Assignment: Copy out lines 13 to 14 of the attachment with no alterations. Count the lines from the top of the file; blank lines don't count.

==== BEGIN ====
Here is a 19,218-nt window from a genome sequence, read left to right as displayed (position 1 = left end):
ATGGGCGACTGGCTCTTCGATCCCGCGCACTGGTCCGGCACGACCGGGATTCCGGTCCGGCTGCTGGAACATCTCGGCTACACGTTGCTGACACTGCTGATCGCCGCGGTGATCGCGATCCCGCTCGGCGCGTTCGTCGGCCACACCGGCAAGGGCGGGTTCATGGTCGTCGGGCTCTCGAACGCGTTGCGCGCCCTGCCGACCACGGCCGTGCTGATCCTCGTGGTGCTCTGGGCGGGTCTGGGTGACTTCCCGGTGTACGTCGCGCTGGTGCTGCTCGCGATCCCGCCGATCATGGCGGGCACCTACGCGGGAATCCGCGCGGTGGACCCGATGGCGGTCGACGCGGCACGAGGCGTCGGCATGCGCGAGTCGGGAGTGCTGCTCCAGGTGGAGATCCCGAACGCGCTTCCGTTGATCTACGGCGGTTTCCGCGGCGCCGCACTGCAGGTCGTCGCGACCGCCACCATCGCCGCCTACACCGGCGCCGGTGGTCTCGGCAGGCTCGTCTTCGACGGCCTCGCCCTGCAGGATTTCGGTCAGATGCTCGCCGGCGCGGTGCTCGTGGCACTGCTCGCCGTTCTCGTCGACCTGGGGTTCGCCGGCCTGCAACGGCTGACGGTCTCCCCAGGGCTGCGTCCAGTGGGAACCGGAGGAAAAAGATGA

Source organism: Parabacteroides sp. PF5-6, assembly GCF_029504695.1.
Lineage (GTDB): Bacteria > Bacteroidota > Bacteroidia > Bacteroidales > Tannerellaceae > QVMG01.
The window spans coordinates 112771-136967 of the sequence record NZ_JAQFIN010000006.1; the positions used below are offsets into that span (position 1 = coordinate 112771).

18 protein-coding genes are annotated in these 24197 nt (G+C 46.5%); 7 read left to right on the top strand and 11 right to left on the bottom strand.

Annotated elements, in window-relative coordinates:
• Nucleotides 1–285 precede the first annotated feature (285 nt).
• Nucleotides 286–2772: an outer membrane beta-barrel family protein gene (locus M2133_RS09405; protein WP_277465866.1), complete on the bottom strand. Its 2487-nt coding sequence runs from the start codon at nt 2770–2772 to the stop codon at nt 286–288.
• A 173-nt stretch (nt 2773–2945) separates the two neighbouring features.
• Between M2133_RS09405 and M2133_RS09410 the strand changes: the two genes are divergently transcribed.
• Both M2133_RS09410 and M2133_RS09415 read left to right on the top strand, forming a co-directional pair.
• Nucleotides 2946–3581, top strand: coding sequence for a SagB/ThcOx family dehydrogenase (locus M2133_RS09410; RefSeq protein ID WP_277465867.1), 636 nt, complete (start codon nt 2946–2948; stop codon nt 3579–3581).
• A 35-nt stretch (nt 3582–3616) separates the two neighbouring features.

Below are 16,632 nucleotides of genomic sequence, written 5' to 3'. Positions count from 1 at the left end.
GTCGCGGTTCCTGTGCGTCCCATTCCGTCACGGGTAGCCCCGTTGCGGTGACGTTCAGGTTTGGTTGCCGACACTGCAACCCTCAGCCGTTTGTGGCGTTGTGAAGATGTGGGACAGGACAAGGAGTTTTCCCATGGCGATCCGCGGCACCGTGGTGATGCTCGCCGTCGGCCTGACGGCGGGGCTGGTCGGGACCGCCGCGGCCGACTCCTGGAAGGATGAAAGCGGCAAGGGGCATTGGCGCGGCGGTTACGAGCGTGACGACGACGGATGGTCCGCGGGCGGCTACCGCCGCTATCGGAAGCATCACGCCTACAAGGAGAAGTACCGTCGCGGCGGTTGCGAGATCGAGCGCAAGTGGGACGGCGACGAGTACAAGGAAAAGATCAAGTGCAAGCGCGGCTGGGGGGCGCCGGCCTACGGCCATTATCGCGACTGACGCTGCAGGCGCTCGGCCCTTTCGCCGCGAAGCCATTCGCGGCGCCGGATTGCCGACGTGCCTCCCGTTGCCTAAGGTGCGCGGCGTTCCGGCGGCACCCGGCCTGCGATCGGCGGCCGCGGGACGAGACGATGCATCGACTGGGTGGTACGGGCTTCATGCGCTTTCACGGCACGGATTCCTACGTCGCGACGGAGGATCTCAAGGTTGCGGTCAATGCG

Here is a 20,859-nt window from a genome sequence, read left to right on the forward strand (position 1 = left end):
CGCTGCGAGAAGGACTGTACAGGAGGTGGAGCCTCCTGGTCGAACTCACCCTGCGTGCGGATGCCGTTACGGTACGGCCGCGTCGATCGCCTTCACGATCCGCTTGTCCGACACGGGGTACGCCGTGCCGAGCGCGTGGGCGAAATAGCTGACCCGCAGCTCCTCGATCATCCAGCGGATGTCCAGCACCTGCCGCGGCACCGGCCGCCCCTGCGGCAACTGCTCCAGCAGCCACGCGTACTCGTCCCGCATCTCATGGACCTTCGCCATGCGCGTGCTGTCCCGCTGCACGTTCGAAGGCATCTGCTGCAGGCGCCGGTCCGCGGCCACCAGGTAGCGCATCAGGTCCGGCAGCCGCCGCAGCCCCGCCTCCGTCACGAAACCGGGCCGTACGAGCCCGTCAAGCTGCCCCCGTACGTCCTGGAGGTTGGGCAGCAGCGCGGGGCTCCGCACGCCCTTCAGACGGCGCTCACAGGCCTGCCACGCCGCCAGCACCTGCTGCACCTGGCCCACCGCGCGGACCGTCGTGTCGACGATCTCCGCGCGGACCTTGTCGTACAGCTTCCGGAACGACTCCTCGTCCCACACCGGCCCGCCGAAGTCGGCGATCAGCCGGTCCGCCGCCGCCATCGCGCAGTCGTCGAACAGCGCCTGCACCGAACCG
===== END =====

• Nucleotides 2946–3581, top strand: coding sequence for a SagB/ThcOx family dehydrogenase (locus M2133_RS09410; RefSeq protein ID WP_277465867.1), 636 nt, complete (start codon nt 2946–2948; stop codon nt 3579–3581).
• A 35-nt stretch (nt 3582–3616) separates the two neighbouring features.